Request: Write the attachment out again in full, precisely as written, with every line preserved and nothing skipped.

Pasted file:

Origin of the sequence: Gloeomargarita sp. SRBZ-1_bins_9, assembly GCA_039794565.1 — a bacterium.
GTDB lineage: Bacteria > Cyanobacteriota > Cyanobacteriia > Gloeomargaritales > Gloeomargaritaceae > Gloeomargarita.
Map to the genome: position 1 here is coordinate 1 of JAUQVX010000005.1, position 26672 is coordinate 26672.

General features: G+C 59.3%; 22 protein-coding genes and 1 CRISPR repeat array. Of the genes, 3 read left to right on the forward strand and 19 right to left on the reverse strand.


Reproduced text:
Origin of the sequence: Gloeomargarita sp. SRBZ-1_bins_9, assembly GCA_039794565.1 — a bacterium.
GTDB lineage: Bacteria > Cyanobacteriota > Cyanobacteriia > Gloeomargaritales > Gloeomargaritaceae > Gloeomargarita.
Map to the genome: position 1 here is coordinate 1 of JAUQVX010000005.1, position 26672 is coordinate 26672.

General features: G+C 59.3%; 22 protein-coding genes and 1 CRISPR repeat array. Of the genes, 3 read left to right on the forward strand and 19 right to left on the reverse strand.